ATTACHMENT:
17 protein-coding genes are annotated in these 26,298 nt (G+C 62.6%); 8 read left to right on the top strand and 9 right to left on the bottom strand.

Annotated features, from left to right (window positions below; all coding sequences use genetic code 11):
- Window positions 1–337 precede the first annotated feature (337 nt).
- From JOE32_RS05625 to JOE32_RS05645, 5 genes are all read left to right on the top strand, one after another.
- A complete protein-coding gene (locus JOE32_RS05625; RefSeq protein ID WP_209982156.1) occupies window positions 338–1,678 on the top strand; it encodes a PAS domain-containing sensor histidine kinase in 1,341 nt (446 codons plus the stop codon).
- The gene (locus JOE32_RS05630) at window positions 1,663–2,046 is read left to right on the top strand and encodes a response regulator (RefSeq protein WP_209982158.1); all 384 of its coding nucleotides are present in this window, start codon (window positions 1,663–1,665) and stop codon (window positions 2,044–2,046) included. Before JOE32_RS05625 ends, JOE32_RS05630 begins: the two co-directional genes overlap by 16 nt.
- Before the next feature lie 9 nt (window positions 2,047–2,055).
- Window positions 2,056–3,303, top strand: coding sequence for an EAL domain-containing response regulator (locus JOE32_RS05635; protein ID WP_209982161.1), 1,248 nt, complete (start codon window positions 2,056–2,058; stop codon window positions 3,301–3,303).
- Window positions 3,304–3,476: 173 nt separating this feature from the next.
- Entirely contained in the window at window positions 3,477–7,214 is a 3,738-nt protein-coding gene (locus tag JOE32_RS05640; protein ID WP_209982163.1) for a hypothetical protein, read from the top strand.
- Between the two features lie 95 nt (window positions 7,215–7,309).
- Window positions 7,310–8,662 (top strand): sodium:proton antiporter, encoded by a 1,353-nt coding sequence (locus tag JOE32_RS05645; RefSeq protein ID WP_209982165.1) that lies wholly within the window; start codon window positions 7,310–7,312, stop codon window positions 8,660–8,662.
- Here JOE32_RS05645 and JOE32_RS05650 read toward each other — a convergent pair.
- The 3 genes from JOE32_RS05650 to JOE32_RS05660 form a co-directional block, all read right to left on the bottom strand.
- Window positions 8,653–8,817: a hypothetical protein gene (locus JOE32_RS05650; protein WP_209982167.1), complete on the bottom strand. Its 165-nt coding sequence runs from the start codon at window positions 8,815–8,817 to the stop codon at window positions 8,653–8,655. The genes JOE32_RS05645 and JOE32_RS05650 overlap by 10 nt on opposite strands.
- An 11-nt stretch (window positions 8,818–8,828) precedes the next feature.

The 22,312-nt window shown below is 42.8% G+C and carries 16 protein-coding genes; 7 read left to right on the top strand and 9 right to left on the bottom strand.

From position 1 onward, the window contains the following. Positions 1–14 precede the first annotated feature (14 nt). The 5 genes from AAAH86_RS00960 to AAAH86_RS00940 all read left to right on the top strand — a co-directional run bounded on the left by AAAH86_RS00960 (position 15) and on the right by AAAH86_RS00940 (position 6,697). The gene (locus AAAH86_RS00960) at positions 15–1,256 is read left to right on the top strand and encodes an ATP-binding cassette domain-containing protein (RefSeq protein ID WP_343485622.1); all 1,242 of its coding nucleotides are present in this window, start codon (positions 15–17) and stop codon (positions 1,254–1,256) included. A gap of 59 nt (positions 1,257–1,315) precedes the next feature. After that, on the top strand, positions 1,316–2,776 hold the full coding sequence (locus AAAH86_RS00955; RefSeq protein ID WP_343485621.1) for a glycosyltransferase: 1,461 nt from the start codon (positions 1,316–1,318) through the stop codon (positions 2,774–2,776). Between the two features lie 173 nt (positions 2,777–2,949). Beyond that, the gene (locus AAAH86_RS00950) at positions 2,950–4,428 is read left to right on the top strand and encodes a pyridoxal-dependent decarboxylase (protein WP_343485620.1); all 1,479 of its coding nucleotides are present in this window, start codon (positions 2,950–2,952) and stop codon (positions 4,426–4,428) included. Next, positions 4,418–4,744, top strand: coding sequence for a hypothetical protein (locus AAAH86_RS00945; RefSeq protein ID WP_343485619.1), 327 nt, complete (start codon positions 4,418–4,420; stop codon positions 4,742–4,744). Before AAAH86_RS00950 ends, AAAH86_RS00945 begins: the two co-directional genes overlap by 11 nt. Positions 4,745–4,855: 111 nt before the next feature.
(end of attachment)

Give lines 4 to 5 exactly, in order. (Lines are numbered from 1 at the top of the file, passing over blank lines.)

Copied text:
- From JOE32_RS05625 to JOE32_RS05645, 5 genes are all read left to right on the top strand, one after another.
- A complete protein-coding gene (locus JOE32_RS05625; RefSeq protein ID WP_209982156.1) occupies window positions 338–1,678 on the top strand; it encodes a PAS domain-containing sensor histidine kinase in 1,341 nt (446 codons plus the stop codon).